New Jersey Governor Phil Murphy issued an Executive Order today allowing indoor ice hockey to resume with no spectators. This is Executive Order Number 187. According to the press release:

“All indoor practices and competitions are limited to 25% of the capacity of the room, but not more than 25 or less than 10 persons.  However, if the number of individuals who are necessary for practice or competition, such as players, coaches, and referees, exceeds 25, the practice or competition may proceed if no unnecessary individuals such as spectators are present.  Even if this exception applies, the number of individuals at the practice or competition cannot exceed 25% of the capacity of the room, and such limit cannot exceed 150 persons.”

Full text of Executive Order 187 on NJ.gov.

Coverage of this Story by Other Media Outlets

All indoor sports can resume in N.J., Murphy says. That includes ice hockey games, NJ.com: “…Limitations on indoor sports had become an issue in recent weeks as players, parents, and some Republican lawmakers pushed Murphy, a Democrat, to allow youth ice hockey to resume games. Hockey is typically played at indoor ice rinks, but indoor games had been barred until Monday.”

“Proponents of allowing hockey to resume argued there’s minimal risk of players contracting COVID-19 because ice rinks have strong ventilation and players make little contact with each other….”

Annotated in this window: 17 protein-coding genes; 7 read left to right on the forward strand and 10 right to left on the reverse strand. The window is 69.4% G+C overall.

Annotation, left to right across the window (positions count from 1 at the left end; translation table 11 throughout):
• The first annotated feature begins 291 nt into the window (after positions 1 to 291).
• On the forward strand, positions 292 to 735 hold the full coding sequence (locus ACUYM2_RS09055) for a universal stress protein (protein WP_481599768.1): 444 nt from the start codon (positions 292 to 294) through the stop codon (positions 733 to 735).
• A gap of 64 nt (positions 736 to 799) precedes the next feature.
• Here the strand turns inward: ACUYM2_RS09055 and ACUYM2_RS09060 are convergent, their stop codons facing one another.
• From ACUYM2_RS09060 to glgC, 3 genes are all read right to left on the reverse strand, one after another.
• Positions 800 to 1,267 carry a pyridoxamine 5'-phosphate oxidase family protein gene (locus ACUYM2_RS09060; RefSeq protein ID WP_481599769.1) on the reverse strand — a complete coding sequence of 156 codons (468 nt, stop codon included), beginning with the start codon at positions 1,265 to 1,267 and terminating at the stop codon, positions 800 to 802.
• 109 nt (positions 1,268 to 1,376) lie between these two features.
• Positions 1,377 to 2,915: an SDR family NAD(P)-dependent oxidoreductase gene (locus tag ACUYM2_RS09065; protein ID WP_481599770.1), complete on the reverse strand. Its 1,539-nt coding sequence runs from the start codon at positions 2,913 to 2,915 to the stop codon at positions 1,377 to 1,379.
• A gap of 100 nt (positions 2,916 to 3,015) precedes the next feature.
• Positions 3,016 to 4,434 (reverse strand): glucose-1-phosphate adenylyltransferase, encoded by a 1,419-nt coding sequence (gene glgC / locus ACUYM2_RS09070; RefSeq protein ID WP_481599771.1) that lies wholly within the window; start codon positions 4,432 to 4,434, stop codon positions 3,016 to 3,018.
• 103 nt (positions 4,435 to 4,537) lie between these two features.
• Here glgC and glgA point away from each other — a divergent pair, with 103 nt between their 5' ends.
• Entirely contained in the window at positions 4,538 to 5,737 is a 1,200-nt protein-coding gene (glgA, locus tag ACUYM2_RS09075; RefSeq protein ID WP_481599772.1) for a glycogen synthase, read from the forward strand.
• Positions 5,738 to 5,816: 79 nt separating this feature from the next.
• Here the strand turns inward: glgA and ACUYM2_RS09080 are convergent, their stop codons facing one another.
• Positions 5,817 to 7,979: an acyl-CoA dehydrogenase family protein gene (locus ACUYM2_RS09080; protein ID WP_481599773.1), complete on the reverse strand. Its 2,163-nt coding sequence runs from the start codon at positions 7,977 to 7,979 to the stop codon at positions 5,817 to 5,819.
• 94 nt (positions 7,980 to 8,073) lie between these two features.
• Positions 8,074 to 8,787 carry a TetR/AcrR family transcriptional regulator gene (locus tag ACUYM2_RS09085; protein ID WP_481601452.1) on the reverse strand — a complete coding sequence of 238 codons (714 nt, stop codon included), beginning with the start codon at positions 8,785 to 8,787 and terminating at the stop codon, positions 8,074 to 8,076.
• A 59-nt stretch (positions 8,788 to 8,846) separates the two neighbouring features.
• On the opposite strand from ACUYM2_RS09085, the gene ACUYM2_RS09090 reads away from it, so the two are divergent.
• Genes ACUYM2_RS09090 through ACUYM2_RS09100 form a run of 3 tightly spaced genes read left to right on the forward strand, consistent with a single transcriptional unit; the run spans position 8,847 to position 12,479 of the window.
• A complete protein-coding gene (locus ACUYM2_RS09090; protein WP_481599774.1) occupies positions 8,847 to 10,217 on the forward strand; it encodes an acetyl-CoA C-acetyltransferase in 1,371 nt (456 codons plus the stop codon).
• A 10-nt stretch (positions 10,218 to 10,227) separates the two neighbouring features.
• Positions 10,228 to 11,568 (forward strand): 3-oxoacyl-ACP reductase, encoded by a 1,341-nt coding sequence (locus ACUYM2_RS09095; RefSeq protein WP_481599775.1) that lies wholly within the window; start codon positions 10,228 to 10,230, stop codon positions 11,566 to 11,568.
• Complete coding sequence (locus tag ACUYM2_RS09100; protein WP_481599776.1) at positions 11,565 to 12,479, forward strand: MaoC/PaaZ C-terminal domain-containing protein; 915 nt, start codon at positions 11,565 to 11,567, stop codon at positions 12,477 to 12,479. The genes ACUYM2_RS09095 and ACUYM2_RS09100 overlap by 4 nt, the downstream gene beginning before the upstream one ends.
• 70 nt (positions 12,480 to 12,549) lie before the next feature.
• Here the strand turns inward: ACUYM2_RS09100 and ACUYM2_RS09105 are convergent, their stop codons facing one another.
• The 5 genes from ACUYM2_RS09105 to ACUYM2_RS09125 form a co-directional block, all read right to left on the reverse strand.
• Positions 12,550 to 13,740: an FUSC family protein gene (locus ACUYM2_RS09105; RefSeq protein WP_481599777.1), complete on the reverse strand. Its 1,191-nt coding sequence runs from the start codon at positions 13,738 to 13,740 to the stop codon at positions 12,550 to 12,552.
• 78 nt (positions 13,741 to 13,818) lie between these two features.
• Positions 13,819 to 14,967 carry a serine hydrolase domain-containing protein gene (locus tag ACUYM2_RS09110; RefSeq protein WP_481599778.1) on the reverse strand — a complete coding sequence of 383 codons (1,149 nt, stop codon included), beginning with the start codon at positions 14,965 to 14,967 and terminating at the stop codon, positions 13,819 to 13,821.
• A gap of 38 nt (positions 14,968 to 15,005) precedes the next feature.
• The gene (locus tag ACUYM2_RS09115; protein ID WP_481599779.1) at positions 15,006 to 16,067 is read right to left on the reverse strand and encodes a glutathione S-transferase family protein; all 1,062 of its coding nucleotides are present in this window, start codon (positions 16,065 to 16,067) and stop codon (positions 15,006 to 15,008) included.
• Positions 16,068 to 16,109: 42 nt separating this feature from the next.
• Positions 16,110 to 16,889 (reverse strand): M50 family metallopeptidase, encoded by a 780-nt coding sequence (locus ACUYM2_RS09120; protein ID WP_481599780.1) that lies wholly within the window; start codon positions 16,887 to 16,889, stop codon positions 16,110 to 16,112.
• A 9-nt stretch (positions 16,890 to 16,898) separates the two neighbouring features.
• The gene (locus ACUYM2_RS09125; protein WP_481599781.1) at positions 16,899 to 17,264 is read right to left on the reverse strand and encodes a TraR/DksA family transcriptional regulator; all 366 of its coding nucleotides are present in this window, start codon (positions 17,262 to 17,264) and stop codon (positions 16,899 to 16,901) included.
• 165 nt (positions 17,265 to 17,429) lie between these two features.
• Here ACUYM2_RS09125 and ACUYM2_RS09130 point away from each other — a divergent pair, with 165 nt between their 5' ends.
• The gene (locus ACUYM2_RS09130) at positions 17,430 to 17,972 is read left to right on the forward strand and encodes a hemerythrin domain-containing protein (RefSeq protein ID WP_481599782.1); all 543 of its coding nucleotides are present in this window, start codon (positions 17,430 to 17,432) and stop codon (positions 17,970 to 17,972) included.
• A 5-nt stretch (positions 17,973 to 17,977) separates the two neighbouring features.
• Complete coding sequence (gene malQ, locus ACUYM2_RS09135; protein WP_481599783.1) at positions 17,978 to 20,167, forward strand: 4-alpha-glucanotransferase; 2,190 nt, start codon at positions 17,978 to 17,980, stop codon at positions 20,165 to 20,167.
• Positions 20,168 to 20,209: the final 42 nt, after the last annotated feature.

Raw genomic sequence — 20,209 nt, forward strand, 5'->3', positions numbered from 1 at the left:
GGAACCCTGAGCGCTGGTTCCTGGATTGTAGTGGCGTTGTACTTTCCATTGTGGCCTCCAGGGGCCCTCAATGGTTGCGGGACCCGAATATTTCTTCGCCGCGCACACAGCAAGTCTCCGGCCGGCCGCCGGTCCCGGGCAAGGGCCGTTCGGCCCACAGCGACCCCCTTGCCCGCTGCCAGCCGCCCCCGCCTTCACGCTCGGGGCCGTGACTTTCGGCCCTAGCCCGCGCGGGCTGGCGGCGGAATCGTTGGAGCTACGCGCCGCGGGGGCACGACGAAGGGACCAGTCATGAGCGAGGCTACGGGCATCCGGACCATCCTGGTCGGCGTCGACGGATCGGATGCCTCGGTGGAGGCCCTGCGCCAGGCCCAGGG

Temporary Closure Kent State Ice Arena Has Huge Impact on Amateur Hockey

News 5 Cleveland reported Sunday that Kent State University Ice Arena was closed on September 25 until further notice, leaving area youth and amateur hockey without a place to practice. The cause of this closure is the spread of COVID-19 on Kent State’s campus. The University statement read in part:

“Due to ongoing efforts to curb the spread of COVID-19, the Kent State Ice Arena will be closed until further notice, effective Friday, Sept. 25, 2020, to all users within the university and the general public….”

“The ice arena had not been opened to Kent State students or the general public for fall semester, but was being used by Kent State student organizations, several area high school hockey teams and regional hockey clubs.” –Kent State University Statement

Kent State University Ice Arena is home to Kent State University’s ACHA Division I and Division III Men’s Hockey Teams as well as youth hockey programs such as the Kent Cyclones Youth Hockey Program.

In places like Kent, Ohio, the nearest rink is 30 to 60 minutes away if your local rink is closed for any reason. This could have a devastating effect on ice hockey and figure skating if closures like this become more wide-spread in COVID-19’s expected second wave.